Sweet and Savory

September is National Honey Month and we are celebrating with some of our favorite recipes featuring this marvelous, magical food!

Started in 1989 by the National Honey Board and observed every September, National Honey Month has been a way to support American beekeeping, bring attention to the importance of our apian friends, and, of course, celebrate all things honey.

Honey truly is a wonder product—a single-ingredient food whose story is older than history itself, it has been used in cooking, medicine, and more for at least 8,000 years. On average, a hive will produce about 65 pounds of surplus honey each year. Beekeepers extract it, strain it, and bottle it. That’s it. If the label says “pure honey”…that is what you are getting; nothing has been added from bee to bottle. 

The color, flavor, and aroma of honey differs depending on the nectar of flowers visited by the bees that made it. There are more than 300 unique types of honey available in the United States alone, each originating from a different floral source. Buckwheat, clover, wildflower, even avocado…want to see what kinds are produced or sold near you? Check out the National Honey Board’s Honey Locator

If all this talk of the supremely sweet treat has put a “rumbly in your tummy,” as our old friend (and DEFINITE honey connoisseur) Winnie the Pooh would say, don’t worry—we’ve got you covered. Read on for a few fun and easy recipes to put honey through some of its myriad paces.

Honey and Herb Glazed Bacon-Wrapped Dates

  • Large dates (medjool dates are great)
  • Goat cheese
  • Pecan halves (feel free to sub pistachios or other nuts--or omit entirely)
  • Bacon  
  • Honey
  • Rosemary and thyme
  • Salt and pepper 

Slice dates lengthwise, open, and discard pit. Then, fill the dates with softened goat cheese using a knife or pastry bag and place half a pecan inside (they may fit better sideways).

Wrap each date in bacon and place on a plate or baking sheet seam side down. Set aside pan.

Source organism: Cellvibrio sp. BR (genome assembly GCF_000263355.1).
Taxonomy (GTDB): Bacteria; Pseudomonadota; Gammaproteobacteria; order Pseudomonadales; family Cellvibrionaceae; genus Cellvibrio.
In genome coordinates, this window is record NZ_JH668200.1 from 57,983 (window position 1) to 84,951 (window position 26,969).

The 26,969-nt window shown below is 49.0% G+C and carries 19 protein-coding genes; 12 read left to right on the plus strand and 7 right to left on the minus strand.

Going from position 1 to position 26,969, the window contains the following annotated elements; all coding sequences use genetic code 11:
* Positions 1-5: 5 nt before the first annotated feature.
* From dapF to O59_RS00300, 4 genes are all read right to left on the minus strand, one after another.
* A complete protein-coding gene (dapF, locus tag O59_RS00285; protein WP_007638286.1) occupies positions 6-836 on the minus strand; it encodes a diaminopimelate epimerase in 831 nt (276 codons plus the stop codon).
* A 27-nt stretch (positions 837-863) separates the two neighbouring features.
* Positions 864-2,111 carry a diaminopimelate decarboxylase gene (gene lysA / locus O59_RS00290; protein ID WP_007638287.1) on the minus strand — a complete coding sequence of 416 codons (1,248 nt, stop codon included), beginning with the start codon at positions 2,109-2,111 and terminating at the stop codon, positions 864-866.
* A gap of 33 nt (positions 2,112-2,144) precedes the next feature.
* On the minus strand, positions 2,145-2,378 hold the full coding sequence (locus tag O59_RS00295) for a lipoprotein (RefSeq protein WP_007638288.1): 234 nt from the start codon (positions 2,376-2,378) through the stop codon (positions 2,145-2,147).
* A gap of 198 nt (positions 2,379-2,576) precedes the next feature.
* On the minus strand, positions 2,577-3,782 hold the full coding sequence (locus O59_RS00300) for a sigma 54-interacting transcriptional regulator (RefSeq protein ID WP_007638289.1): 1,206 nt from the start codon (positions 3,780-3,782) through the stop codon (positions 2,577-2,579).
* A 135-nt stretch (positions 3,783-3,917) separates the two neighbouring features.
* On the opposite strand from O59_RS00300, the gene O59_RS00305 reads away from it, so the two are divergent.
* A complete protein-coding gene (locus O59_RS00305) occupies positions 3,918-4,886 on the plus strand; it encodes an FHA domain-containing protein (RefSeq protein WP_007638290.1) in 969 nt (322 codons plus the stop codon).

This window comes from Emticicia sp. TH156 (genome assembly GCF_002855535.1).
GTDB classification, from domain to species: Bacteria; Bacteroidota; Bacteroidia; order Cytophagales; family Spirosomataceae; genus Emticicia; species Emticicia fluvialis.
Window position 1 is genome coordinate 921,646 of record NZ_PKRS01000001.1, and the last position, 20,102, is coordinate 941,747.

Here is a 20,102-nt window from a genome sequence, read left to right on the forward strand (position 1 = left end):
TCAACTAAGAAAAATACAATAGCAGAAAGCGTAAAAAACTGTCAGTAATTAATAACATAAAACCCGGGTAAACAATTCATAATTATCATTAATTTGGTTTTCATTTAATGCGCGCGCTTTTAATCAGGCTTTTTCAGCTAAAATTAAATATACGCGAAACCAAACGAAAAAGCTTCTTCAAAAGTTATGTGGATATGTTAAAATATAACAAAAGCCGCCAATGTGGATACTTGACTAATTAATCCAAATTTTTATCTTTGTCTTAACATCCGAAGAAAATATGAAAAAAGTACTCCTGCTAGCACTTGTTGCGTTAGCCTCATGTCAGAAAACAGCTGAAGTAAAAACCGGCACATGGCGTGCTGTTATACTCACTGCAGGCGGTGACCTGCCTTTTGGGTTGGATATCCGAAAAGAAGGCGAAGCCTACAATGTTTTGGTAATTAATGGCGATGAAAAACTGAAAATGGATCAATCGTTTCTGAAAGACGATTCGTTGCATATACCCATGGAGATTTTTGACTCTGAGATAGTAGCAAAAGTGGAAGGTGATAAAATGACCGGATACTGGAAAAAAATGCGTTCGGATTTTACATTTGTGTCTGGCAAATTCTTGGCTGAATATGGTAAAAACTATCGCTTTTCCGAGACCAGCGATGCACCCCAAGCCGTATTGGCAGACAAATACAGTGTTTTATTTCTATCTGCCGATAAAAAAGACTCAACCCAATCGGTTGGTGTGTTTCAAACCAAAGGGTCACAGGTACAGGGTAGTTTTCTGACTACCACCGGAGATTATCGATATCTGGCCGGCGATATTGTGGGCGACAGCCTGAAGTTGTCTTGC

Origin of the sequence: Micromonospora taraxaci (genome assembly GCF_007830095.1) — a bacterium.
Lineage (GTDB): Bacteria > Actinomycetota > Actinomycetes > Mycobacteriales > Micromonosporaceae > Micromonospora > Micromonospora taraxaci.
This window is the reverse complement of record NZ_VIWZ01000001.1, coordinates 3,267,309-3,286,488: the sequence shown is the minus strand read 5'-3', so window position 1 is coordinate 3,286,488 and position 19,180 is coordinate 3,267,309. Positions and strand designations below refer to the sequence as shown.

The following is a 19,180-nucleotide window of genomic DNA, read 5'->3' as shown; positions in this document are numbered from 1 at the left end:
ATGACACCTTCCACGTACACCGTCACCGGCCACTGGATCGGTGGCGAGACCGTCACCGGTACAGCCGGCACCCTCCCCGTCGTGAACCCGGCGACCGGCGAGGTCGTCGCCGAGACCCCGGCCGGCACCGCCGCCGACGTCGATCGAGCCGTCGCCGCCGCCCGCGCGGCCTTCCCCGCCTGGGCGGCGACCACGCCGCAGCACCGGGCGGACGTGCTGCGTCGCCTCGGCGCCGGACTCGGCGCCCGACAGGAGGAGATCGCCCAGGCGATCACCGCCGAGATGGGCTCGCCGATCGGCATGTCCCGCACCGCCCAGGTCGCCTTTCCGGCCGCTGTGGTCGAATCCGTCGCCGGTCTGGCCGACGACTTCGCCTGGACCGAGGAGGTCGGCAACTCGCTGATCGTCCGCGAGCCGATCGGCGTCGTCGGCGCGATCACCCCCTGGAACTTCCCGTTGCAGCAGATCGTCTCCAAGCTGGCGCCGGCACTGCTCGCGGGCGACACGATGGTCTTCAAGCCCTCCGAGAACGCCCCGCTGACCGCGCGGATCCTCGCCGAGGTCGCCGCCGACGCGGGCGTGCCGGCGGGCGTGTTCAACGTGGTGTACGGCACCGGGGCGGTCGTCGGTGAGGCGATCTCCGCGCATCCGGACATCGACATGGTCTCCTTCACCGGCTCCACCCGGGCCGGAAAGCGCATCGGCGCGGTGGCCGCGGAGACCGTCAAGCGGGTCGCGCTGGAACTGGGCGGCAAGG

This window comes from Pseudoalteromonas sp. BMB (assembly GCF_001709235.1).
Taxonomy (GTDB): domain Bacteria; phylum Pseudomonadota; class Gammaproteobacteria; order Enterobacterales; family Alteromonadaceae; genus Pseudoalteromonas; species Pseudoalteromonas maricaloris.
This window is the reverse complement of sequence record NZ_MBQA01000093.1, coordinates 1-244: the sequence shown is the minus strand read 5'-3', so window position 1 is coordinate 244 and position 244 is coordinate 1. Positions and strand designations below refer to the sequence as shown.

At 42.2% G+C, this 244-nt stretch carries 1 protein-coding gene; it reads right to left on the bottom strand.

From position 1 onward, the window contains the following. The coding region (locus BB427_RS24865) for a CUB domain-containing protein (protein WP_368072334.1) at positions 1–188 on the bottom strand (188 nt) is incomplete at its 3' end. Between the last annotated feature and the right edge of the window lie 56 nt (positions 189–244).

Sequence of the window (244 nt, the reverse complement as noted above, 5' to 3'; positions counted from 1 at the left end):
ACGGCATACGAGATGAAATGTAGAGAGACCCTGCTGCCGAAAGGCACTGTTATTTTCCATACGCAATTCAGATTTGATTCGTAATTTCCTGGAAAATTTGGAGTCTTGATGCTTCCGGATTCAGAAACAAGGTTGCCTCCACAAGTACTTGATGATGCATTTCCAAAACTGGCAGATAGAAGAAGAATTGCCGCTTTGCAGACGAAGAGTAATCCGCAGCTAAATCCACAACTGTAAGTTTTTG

Mix together the remaining ingredients for the glaze. Set aside.

Heat a large frying pan over medium-high heat with 1 tablespoon of olive oil. Once the oil is hot, place each date in the pan, seam side down, to sear and seal the seam. While dates are searing, drizzle each with the prepared honey glaze. 

Immediately transfer the dates to a 400°F oven and bake for 20 minutes, flipping halfway through.

Remove from the oven. Use tongs to turn the dates around in the pan to coat in any extra honey glaze. Transfer to a serving platter and drizzle with any additional honey.


You can also use cream cheese instead of goat cheese, and/or proscuitto instead of bacon.


Adapted from What Molly Made


Honey Bourbon Chicken Wings

  • 4 pounds chicken wings and drummies
  • 4 tsp olive oil
  • 1/2 tsp salt
  • 1/4 tsp pepper
  • 1 clove garlic, peeled, crushed
  • 3/4 cup bourbon, divided
  • 1/2 cup ketchup
  • 2 T hot pepper sauce (such as Red Hot)
  • 2 T honey

Heat oven to 425°F. Line 2 cookie sheets with sides with parchment paper or heavy-duty foil; spray the foil with cooking spray.

In a large bowl, toss chicken with the salt and pepper and 2 teaspoons of the oil. Place chicken on pans.

Bake uncovered 30 minutes; turn chicken over, and rotate cookie sheets on oven racks. Bake 20 to 30 minutes longer or until golden brown and juice of chicken is clear when thickest part is cut to bone (at least 165°F). Broil on low 1 to 2 minutes to brown on the outside.

Meanwhile, in a medium saucepan over medium heat, add remaining olive oil and garlic; sauté until golden, about 1 minute. Add 1/2 cup of the bourbon; boil until most of the liquid is absorbed; 3 to 4 minutes.

Whisk in remaining 1/4 cup bourbon, ketchup, hot pepper sauce and honey. Bring to boil. Reduce heat and simmer until sauce thickens slightly, stirring occasionally, about 5 minutes.